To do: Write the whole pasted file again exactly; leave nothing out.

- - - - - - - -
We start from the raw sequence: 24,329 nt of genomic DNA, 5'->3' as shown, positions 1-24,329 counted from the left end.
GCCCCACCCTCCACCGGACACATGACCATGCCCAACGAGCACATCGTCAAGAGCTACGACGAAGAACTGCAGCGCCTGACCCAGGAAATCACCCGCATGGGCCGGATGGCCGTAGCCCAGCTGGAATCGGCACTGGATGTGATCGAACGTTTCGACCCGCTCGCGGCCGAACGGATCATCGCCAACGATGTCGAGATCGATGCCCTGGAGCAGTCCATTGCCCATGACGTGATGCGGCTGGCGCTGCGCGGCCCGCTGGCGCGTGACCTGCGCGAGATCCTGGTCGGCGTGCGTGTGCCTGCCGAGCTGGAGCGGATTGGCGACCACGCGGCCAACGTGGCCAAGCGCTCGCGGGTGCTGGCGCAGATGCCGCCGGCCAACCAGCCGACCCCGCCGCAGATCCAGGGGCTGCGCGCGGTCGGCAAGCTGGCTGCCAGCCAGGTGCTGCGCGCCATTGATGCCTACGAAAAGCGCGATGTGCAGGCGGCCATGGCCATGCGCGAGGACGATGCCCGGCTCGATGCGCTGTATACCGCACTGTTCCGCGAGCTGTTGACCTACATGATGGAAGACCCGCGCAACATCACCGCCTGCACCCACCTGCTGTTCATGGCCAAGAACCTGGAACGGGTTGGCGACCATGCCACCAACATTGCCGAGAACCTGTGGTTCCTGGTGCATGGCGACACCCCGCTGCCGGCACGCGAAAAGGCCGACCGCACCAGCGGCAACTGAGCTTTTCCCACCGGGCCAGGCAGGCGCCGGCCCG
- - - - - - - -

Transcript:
We start from the raw sequence: 24,329 nt of genomic DNA, 5'->3' as shown, positions 1-24,329 counted from the left end.
GCCCCACCCTCCACCGGACACATGACCATGCCCAACGAGCACATCGTCAAGAGCTACGACGAAGAACTGCAGCGCCTGACCCAGGAAATCACCCGCATGGGCCGGATGGCCGTAGCCCAGCTGGAATCGGCACTGGATGTGATCGAACGTTTCGACCCGCTCGCGGCCGAACGGATCATCGCCAACGATGTCGAGATCGATGCCCTGGAGCAGTCCATTGCCCATGACGTGATGCGGCTGGCGCTGCGCGGCCCGCTGGCGCGTGACCTGCGCGAGATCCTGGTCGGCGTGCGTGTGCCTGCCGAGCTGGAGCGGATTGGCGACCACGCGGCCAACGTGGCCAAGCGCTCGCGGGTGCTGGCGCAGATGCCGCCGGCCAACCAGCCGACCCCGCCGCAGATCCAGGGGCTGCGCGCGGTCGGCAAGCTGGCTGCCAGCCAGGTGCTGCGCGCCATTGATGCCTACGAAAAGCGCGATGTGCAGGCGGCCATGGCCATGCGCGAGGACGATGCCCGGCTCGATGCGCTGTATACCGCACTGTTCCGCGAGCTGTTGACCTACATGATGGAAGACCCGCGCAACATCACCGCCTGCACCCACCTGCTGTTCATGGCCAAGAACCTGGAACGGGTTGGCGACCATGCCACCAACATTGCCGAGAACCTGTGGTTCCTGGTGCATGGCGACACCCCGCTGCCGGCACGCGAAAAGGCCGACCGCACCAGCGGCAACTGAGCTTTTCCCACCGGGCCAGGCAGGCGCCGGCCCG